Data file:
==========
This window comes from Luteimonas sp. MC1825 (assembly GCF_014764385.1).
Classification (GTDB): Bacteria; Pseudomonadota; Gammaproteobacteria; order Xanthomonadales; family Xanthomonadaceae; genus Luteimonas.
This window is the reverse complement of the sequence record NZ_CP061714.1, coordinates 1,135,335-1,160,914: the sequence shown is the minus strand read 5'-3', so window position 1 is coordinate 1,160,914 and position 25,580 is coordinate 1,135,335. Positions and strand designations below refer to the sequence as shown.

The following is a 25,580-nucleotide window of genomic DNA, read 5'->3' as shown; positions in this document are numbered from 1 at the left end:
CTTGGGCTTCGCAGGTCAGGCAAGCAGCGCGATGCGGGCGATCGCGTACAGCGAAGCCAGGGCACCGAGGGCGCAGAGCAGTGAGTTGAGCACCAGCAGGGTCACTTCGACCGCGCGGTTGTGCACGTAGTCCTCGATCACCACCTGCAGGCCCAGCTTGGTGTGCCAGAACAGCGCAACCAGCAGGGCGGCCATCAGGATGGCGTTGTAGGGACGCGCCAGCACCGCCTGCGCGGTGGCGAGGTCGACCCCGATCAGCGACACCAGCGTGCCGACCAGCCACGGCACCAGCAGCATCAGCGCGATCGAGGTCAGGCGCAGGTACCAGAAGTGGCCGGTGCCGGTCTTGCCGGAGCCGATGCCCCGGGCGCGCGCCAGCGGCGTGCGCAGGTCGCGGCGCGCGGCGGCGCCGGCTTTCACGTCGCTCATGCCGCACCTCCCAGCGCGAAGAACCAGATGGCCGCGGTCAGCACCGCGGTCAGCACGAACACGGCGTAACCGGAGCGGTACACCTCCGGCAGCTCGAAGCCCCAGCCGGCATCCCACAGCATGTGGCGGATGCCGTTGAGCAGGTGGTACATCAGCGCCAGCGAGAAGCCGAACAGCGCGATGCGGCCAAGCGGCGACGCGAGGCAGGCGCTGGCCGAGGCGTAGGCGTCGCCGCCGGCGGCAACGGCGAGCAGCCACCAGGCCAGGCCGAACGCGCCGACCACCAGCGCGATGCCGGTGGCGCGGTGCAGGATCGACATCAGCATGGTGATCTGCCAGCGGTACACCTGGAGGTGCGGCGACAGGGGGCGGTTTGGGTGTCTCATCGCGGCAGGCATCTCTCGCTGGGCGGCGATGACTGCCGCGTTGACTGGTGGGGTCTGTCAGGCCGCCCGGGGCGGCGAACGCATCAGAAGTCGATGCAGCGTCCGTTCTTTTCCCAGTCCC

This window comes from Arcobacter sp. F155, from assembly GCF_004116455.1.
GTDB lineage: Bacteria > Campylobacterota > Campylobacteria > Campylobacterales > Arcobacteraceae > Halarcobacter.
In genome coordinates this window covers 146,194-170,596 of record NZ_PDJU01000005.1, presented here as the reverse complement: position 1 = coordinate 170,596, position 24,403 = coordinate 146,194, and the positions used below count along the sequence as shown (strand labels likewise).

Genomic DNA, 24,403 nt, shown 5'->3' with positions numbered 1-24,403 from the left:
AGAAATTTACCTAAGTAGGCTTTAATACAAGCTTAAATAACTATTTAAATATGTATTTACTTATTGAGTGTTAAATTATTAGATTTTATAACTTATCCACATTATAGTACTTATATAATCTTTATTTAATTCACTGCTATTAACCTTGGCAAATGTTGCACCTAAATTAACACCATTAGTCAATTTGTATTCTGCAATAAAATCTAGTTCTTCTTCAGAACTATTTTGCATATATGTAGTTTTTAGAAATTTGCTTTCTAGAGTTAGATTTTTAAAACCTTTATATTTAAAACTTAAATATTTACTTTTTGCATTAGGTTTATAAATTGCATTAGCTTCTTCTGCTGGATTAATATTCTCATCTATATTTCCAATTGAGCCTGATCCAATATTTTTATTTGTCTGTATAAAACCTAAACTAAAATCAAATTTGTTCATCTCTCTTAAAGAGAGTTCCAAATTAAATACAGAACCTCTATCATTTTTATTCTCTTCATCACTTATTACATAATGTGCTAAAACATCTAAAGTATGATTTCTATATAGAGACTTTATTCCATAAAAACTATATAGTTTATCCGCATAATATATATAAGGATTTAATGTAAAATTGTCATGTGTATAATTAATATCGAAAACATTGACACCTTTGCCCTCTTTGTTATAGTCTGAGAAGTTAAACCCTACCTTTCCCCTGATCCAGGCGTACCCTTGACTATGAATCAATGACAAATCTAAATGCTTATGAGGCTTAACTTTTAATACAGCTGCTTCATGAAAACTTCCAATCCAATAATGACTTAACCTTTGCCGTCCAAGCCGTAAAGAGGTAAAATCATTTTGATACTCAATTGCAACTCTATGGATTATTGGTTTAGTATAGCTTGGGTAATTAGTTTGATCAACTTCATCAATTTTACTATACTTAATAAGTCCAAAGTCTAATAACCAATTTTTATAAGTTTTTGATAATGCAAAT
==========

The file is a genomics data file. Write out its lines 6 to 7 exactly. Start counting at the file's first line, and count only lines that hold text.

This window comes from Arcobacter sp. F155, from assembly GCF_004116455.1.
GTDB lineage: Bacteria > Campylobacterota > Campylobacteria > Campylobacterales > Arcobacteraceae > Halarcobacter.